Spotlight On… Niamh O’Connor

With auditions kicking off next week, we spoke to the very talented Niamh O’Connor in this third edition of our “Spotlight On…” series! Niamh directed last year’s panto “The Dancing Dead”, and is here to reveal all, from direction techniques to working with some of DCU’s finest creatives! Make sure to give it a read below! 🧟‍♀️

So tell us a little about the show you directed to set the scene, how about a quick blurb?

Hey! I’m Niamh (O’Connor, to be specific) and between October and early December last year, I directed DCU’s annual “Christmas” Panto (Christmas in very bold quotation marks), “The Dancing Dead”. The show was based on the premise, ‘what would happen if a zombie apocalypse came to Ireland?’ (Let’s not address how the world went into quarantine a few months later. Yup DCU Drama manifesting our reality.) It was gory, campy, and colourful, and easily one of the best experiences of my life.

What inspired you to put yourself up for the role of Director?

I began my DCU Drama journey in the Panto, way back in 2016 and my involvement in it propelled me into the society further. I participated in another panto, the annual musical and intervarsity piece over my three years in the society and as my final year approached, I thought it fitting that my time in Drama ended full circle – by directing the show that had started it all for me. I wanted to make it a tribute to all I learned and loved in Drama. But mostly, I wanted to begin a fresher’s journey the way mine had – ignite someone else’s tragic love story with DCU Drama.

The mixture of over the top panto and heartfelt scenes in DD must’ve been a huge task to find the right tone for each scene, how did you decide where to lead the actors emotionally?

I think when you are given a stellar script like I was, paired with a phenomenal cast with chemistry, the hard work is already done for you. Panto can very easily become one dimensional in its plot and characters and I cannot credit the cast enough. For taking on any direction and really rooting themselves in their characters, to find what made them tick. What drives the comic relief, the melodramatic villain, the recurring Comms student? Every scene had to have an ebb and flow to it, a balance between comedy and tragedy, and thankfully the script provided ample opportunity for both. It was just a matter of highlighting those moments, and letting the cast do what they do best – perform.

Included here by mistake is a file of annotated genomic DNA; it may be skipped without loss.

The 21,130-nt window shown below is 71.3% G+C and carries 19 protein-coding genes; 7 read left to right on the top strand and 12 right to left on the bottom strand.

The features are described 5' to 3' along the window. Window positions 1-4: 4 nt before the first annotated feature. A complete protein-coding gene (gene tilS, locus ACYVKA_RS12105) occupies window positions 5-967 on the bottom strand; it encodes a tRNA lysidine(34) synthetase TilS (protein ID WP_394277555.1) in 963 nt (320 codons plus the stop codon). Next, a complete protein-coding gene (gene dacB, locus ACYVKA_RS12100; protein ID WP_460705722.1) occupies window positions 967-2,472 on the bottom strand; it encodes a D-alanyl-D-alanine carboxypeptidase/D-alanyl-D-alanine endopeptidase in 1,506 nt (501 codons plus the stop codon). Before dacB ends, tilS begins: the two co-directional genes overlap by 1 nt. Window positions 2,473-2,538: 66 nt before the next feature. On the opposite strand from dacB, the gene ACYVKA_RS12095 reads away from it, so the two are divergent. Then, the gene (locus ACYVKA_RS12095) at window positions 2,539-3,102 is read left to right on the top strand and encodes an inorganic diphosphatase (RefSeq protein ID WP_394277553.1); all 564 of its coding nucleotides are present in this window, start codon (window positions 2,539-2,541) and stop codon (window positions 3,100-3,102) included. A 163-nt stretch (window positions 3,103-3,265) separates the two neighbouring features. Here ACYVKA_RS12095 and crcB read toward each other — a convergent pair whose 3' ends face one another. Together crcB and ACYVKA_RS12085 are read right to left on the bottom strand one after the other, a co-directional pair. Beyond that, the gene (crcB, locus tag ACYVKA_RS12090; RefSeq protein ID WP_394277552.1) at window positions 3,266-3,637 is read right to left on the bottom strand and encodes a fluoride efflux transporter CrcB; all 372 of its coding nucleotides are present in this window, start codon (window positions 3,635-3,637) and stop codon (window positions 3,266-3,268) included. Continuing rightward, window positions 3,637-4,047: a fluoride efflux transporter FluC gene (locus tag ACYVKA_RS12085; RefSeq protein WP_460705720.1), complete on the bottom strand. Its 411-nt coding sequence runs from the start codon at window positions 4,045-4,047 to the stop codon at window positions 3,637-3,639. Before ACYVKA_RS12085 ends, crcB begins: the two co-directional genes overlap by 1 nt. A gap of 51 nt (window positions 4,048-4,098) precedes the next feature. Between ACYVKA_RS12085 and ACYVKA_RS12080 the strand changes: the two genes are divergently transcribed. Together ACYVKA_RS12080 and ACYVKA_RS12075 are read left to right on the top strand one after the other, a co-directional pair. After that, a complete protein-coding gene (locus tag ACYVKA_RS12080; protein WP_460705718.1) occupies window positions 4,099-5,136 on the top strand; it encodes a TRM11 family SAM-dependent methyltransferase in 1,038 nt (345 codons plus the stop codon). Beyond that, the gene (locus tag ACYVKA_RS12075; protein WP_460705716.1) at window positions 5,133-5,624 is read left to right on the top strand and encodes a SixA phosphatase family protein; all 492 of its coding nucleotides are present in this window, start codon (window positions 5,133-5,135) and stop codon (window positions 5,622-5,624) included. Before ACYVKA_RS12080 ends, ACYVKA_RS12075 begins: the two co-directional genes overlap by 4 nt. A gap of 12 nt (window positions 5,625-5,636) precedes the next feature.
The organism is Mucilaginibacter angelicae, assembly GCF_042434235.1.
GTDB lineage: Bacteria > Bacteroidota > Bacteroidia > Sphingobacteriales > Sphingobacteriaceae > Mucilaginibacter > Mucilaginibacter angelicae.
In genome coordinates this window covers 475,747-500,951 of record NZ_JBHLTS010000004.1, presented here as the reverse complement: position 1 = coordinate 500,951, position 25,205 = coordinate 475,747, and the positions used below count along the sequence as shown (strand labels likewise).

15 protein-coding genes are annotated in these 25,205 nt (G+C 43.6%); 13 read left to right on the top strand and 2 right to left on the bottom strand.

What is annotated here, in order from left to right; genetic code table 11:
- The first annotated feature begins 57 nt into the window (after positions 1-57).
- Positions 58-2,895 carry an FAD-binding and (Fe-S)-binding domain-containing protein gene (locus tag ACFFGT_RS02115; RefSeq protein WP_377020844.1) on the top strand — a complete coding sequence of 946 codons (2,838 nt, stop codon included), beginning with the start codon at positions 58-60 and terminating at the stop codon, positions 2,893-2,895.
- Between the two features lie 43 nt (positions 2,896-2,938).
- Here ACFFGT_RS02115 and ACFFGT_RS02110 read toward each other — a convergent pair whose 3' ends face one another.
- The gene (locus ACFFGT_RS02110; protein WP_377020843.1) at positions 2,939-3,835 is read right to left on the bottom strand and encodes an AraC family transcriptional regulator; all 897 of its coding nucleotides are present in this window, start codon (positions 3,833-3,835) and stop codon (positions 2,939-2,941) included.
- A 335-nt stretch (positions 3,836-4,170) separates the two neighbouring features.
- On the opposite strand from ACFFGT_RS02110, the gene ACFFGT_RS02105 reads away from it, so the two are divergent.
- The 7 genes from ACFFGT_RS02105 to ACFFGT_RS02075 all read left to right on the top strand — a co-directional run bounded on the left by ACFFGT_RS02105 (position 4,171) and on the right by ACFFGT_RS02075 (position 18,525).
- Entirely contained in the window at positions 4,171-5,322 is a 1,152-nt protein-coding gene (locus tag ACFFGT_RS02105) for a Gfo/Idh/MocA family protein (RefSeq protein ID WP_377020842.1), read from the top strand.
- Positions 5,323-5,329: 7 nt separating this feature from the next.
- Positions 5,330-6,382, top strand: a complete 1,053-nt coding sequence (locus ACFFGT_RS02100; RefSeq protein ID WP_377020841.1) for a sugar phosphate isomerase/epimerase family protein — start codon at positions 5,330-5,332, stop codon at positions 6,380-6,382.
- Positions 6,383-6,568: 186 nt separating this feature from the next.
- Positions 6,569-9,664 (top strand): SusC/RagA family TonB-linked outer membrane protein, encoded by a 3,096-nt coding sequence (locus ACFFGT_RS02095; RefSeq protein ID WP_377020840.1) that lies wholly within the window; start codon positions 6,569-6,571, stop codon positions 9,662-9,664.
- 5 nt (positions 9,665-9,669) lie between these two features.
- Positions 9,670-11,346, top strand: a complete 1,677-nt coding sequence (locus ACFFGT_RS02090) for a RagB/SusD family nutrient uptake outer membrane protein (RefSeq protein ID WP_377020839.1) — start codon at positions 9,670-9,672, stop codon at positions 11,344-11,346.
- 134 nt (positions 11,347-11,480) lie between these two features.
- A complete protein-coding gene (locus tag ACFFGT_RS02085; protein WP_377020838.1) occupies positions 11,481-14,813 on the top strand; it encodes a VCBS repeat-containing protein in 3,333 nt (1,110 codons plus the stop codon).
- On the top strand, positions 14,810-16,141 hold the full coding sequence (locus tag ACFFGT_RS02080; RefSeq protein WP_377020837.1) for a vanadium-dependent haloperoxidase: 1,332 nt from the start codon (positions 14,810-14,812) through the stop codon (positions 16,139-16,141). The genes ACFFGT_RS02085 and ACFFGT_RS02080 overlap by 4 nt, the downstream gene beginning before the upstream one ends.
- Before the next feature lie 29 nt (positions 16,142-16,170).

Working with a choreographer and musical director can be tough work, did you find that your overall sense of the show was helped by this? Was the choreography, for example, an extension of your arm, or something separate to what you were doing?

I can’t think of the right analogy for the way the production team worked for the show, but I can tell you with confidence that the standard of the show would have been a fraction of what it was, if not for Charlotte Cautley and Robbie Walsh. Each of them added their own identifiable, stylistic flair to their roles yet they remained faithful to the vision we had for the show. There was a lot of give and take and varying input with each member. Ultimately, I think we were all on the same wavelength and understood what we wanted it to look like holistically. There definitely were times it felt like they were reading my mind, an extension of me, and then there were even more spectacular moments where they would pull something out of the woodwork I wouldn’t have considered. Without a doubt, navigating the Panto with them raised the show to a whole new level and I am so lucky I had them in my corner.

What tips would you give to auditionees? What did you look for in the room?

Fake it ’til you make it. If you can come in and pretend to be another person, you can pretend to be confident. You’re an actor, darling! You’d be amazed at what it can do to loosen you up and how your body will begin to follow your brain’s lead. Get out of your own head, and into the head of the individual you are portraying. And have fun! Particularly with Panto, we want you to enjoy every moment on stage! We’re not looking for peak professionalism, we want people who can have a laugh, who want to make friends and memories! And remember, the people auditioning you – they’re only students too. They’re probably just as nervous. 

Furthermore, what tips would you give to actors? As a director, is there anything you need your actors to do before even the first rehearsal?

Bring new insight to the table. Nobody gets into the mind of your character deeper than you. The director may have some insight, but don’t be afraid to be bold and make suggestions. And be open to suggestions from others. Grow with your character. Be sure of where you want them to go, but open to new directions.

Oh, and give a little of yourself to your character, and they’ll give a little of themselves to you, so when it’s over, you carry a bit of them around with you always. 

…does that make sense?

And finally, looking back, is there anything you would do differently?

TAKE MORE PHOTOS! I was told to take photos, but you get so busy you forget. DON’T FORGET.  T A K E P H O T O S. 

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